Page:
Can a judge limit a probationer’s right to have children?
A North Carolina judge has broad discretion to shape the conditions of a defendant’s probation. Under G.S. 15A-1343(b1)(10), the judge can order the defendant to satisfy any condition deemed reasonably related to the defendant’s rehabilitation. Case law has added a requirement that any special conditions imposed must also bear a relationship to the defendant’s crime. State v. Cooper, 304 N.C. 180 (1981). But the nexus need not be all that close. In Cooper, for example, a condition prohibiting driving between midnight and 5:30 a.m. was deemed sufficiently closely related to the defendant’s crime of stealing credit cards.
Notwithstanding the statute’s flexibility, of course any special conditions a judge imposes must not violate the constitution. And when it comes to questions of a defendant’s rights to procreate and keep a family together, the constitutional concerns are obvious.
But not every limit on the rights of a person convicted of a crime violates the constitution. The leading case in that regard in North Carolina is State v. Strickland. 169 N.C. App. 193 (2005). In Strickland, the court of appeals upheld the statutory special condition of probation in G.S. 15A-1343(b2)(4), which prohibits certain sex offender probationers from residing in a household with any minor child. The defendant’s probation was revoked when he resided at his home with his wife and minor son.
The court rejected the defendant’s argument that the condition violated his constitutional right to parent and care for his minor child without any showing that he was unfit or that the child was endangered. Given the criminal law’s emphasis on protecting the public, and the fact that the probation condition did not amount to a permanent deprivation of custody, the court declined to import the procedural requirements from child custody cases. The court reached its conclusion through what appeared to be a form of rational basis review. Strickland, 169 N.C. App. at 196 (“The sentencing judge has broad discretion in setting probation conditions, including restricting fundamental rights. The restriction . . . is valid if (1) primarily designed to meet the ends of rehabilitation and protection of the public, and (2) reasonably related to such ends.” (citations omitted)).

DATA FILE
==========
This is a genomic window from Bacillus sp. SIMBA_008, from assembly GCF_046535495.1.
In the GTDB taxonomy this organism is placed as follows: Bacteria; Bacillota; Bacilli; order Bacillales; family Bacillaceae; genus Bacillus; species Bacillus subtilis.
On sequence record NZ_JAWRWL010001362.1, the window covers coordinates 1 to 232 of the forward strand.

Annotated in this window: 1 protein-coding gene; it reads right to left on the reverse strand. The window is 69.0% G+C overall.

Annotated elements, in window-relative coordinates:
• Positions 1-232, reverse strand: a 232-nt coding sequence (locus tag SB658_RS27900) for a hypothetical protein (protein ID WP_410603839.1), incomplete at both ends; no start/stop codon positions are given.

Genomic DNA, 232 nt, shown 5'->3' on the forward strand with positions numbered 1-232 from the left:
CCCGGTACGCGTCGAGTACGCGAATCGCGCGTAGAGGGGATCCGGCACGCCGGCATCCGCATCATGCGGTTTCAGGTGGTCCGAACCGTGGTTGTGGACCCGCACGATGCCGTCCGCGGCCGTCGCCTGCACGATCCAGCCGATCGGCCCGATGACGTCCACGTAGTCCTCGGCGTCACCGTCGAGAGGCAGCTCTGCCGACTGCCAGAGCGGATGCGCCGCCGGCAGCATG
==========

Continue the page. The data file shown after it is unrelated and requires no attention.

There are no North Carolina cases addressing related questions about limitations on child rearing or procreation as a condition of probation. But there are some instructive cases from other states.
In those cases, sometimes the condition is obviously unconstitutional and easily dispensed with. In Thomas v. State, for example, a woman placed on probation for theft and battery related to the theft was made subject to a condition of probation forbidding her from becoming pregnant during her term of probation unless she was married. 519 So. 2d 1113 (Fla. Dist. Ct. App. 1988). The appellate court deemed the condition “grossly erroneous on its face” as it had no relationship to her crime, related to conduct that was not itself criminal, and bore no reasonable relationship to future criminality. See also State v. Richard, 680 N.E.2d 667 (Ohio Ct. App. 1996) (striking a condition requiring a woman convicted of disorderly conduct and possession of drug paraphernalia to use birth control or undergo a tubal ligation).